Saturday, February 25, 2012

Social vs Economic

If you've heard anything in the last couple weeks in the land of Presidential politics, you've heard electric discussions on "social issues." After the gasps, there ensues frantic scrambles to escape from the un-touchable topics that fit in this category. Or, on the other hand, if the discussion-ball is in the court of the mainstream media personality, the topics are pummeled sense-less

If you listen to the GOP's top voices you've been told economy is the only important piece to discuss in this election. Sure social plays a role, but it's too divisive and not worth talking about for prime-time. Everything that could be contentious should be left alone, unless it's winning us votes. But somehow it still gets talked about; and not always by those who identify themselves as "social conservatives" either. Yet somehow we get blamed for the discussion. 

The liberals. If they bring up the topic, than it's okay to talk about it. Since they have started the conversation, they get to frame it. And those who do believe in the importance of social issues are put in the boxing ring to fight to make their point. Sometimes they come out standing; many times the viewers who consider themselves part of their brotherhood, sigh with disappointment, because it's one more time that we look daft and therefore worthy of the mockery.

But why is it that the liberal mainstream media, busy Hollywood stars and talk show hosts, and politicians with a D behind their name, can somehow have this conversation yet demonize the rest of us? They can hash social issues all they want. Talk about them. Mock them. Parade on them and kick them. Fight against them. Scream at them. And force them away.  And yet through this all, no one seems to notice that it's the liberal mainstream media who are actually the instigators of this conversation. So perhaps it's they who want to talk about it. But why? 

To me, social issues have to do with those things of life that are fruits of our worldview and personal convictions. The personal heart and lifestyle matters. The things that have a connection to morality and virtue. Social issues are connected to our worldview. And if our values get called into question, do we hesitate then on how we see the world?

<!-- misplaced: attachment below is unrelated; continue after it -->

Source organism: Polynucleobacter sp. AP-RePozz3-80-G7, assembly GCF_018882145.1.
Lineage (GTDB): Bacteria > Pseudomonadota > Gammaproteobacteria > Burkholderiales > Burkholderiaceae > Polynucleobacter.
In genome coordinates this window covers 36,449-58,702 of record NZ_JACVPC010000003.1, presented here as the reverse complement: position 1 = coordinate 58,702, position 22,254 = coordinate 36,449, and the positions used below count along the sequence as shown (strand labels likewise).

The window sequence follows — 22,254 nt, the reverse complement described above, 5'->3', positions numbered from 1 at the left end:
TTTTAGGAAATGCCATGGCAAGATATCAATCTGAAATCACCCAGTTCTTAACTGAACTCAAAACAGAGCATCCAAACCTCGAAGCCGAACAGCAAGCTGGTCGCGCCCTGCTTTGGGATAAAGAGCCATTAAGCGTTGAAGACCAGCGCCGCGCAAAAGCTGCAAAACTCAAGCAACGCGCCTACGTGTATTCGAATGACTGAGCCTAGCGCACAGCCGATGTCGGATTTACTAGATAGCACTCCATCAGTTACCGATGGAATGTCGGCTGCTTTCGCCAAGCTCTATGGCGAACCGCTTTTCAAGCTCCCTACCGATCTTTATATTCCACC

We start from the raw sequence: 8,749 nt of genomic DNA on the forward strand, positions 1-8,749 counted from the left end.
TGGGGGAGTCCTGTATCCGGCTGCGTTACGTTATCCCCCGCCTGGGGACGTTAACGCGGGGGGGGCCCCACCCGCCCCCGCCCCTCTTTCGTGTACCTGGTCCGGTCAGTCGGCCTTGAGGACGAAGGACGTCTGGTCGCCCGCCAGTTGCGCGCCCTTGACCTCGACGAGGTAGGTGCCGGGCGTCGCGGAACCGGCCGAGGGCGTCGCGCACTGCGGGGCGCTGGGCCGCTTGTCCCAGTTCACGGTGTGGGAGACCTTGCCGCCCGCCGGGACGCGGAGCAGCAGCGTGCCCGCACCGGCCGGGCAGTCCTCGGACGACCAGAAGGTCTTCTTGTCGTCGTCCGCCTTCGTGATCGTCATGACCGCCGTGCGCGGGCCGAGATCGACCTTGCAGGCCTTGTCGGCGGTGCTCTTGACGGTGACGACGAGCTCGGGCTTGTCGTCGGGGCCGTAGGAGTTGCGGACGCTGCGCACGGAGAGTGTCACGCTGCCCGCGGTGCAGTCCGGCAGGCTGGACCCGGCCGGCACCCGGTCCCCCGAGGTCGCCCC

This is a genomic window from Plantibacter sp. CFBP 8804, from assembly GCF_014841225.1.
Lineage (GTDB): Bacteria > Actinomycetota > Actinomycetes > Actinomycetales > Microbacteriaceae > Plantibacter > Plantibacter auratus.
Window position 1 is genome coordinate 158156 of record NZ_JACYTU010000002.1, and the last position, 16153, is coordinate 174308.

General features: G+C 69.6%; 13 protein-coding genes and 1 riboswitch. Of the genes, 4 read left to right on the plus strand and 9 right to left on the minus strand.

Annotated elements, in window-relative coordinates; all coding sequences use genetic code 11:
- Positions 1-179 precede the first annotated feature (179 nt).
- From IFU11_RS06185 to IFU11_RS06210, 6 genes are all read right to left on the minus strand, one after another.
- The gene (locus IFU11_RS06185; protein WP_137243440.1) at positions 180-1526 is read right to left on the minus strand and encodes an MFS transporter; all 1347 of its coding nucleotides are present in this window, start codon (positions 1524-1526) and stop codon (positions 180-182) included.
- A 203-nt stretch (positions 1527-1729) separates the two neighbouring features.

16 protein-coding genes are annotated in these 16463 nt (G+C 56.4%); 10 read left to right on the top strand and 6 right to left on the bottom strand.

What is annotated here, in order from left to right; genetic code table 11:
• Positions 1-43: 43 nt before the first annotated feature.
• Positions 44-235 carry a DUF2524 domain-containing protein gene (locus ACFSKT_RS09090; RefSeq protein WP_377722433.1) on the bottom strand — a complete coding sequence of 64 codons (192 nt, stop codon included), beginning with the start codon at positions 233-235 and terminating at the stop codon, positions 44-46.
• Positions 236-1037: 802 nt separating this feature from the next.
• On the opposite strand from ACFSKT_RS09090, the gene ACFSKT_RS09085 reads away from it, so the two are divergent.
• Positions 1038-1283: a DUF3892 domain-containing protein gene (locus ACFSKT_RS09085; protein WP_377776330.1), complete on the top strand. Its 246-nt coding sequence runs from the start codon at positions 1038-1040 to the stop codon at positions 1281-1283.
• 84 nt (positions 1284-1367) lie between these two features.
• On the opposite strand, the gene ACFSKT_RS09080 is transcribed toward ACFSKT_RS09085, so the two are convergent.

I think social issues are uncomfortable to talk about in our country for a couple reasons:
1 - they are personal; everyone is no longer operating out of the same rule book for life and thus ensues creates a passionate upheaval of defending your view.
2 - We don't understand their vital role in the economic conversation; how they are relative to the pangs of our culture.
To many people who bear the "social conservative" title, this mantle isn't a decision of belief but a lifestyle that is embraced. It's not something that has to be discussed. It's something that is fruit of who we are within and therefore foreign when someone wants to argue it. Because, after-all, it's common sense. Isn't it?
For too long we've acted as though the economy is the "only" topic to be discussed. Well, guess what. It's too late for that. If we are going to save our country, we have to start addressing the "elephant" in the room. Why? Because the economy cannot be fixed by dollars alone. If you're going to fix the out-of-whack culture and the ever talked about economic disaster, you best start with addressing the home and heart within. It's not just money that's the problem, people. It's the lives of the people behind the money that really matter. 

Just a thought ...